24 November 2012

Shillelagh Saturday; Or, How I Really Feel About Touchdown Jesus

Deo gratias.
After  quite a few very long and painful football seasons, our day of reckoning has finally come. While I love to make a sport out of feigning my apathy for Notre Dame football during the offseason, I am as excited as any fan for tonight's game against the Trojans of USC. Win or lose, this has been a season of great drama and joy-so cheers to that.

While part of me stands in strong solidarity with those who are sickened by the excessed of collegiate athletics, I also cannot deny that a winning football team also reaps rewards for the libraries and academic programs of the schools involved. Whatever skepticism I may still have about head coach Brian Kelly, his arrival gift to university libraries and research made me slightly more receptive to his style. And as much as getting to the National Championship game would make any alum's heart sing, the thought of the libraries receiving their share of the $6.2 million BCS payout, win or lose at USC, is enough on its own to make this librarian happy.

Notre Dame's library has also been fatefully synonymous with the football program since the completion of the Word of Life mural on the facade of the current library building in 1964, popularly known as "Touchdown Jesus," which can be seen peeking out from behind the North end of the football stadium.

Now I have a big confession to make: 

           I am not, by any stretch of the imagination, a sentimental lover of Touchdown Jesus.

As impressive an artistic and construction feat as the mural may be, I think of it more as a dated, pseudo-cubist eyesore. Generations of Note Dame students and fans have come to consider the mural as a treasured monument, which I consider to be somewhat of a tragedy. Thankfully, Notre Dame's library escaped the worst of hideous Brutalism that dominated university and library architecture so much in the 1960s and 1970s (for glowing examples, do an image search for 'Brutalist Libraries,' and then do some penance for the poor students who have to study at the University of Toronto). Among other things, this architectural movement is responsible for forever scarring many university students with the unfortunate association of studying with oppressive, bulging concrete boxes. The Word of Life may be unique in it own right as a mural, but I will be forever bewildered at the decision to build a monument to mid-20th century stone high-rises instead of constructing a library building that evokes the beauty, dignity, and timelessness of classical style, like many of the most famous, and most beautiful university libraries in Europe (or even those of the US Ivy League). I would probably have to hide from a large lynch mob, but if I were to become the university architect today, I would have no qualms replacing the current building with something more dignified and re-locating the mural to a more appropriate place (I hear the library parking lot could use a stylish re-surfacing job...).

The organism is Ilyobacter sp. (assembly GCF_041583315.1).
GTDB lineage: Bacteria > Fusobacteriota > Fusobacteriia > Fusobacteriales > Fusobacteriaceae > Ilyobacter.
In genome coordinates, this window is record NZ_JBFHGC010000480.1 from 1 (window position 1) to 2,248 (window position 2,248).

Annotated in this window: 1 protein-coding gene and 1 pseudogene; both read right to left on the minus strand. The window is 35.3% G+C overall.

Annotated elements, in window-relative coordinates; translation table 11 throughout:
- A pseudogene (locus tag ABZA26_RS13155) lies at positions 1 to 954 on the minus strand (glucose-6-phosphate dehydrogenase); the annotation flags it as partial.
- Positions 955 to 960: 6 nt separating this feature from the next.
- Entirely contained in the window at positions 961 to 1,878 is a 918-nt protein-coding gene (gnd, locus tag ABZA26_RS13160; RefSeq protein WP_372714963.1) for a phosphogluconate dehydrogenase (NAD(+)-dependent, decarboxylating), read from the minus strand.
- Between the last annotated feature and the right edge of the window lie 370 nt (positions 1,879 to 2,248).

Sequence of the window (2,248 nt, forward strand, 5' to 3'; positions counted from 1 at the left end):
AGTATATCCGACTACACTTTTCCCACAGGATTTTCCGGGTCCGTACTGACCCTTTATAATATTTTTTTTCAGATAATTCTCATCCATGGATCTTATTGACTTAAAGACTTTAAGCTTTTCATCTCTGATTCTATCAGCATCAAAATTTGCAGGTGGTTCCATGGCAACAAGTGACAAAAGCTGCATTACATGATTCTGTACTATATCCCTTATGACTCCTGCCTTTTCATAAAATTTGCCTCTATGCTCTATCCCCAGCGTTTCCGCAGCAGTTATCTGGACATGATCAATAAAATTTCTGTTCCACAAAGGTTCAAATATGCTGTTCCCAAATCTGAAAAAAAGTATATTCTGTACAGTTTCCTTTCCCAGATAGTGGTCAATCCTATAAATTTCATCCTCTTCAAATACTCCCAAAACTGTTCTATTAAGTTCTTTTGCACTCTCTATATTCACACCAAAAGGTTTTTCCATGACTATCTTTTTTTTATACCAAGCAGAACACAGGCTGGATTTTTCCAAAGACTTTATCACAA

The saddest feature of Touchdown Jesus, to me, is the fact that it makes the library itself more invisible than it already is. Most people who excitedly wander to the library on game days do so only to do one or more of a few things: 1) See the mural 2) Take the classic Touchdown Jesus pose picture, in front of the mural 3) Visit the 12th floor in order to see the stadium from one of the South desk windows, disturbing some diligent students in the process, or 4) Use the bathrooms on the lower level. I am sure that at least a few folks wander into the other areas of the library, where the real treasures are found, but football Saturdays continue to be a mostly missed opportunity for outreach librarians. Commentators on the Word of Life  have praised it for the sense of intellectual and spiritual tradition that the mural evokes. But let's face it-when visitors see Touchdown Jesus, they think of football, not books. It might just as well be installed as an extra marquee over the North stadium scoreboard, leaving room for the library to make an identity of its own.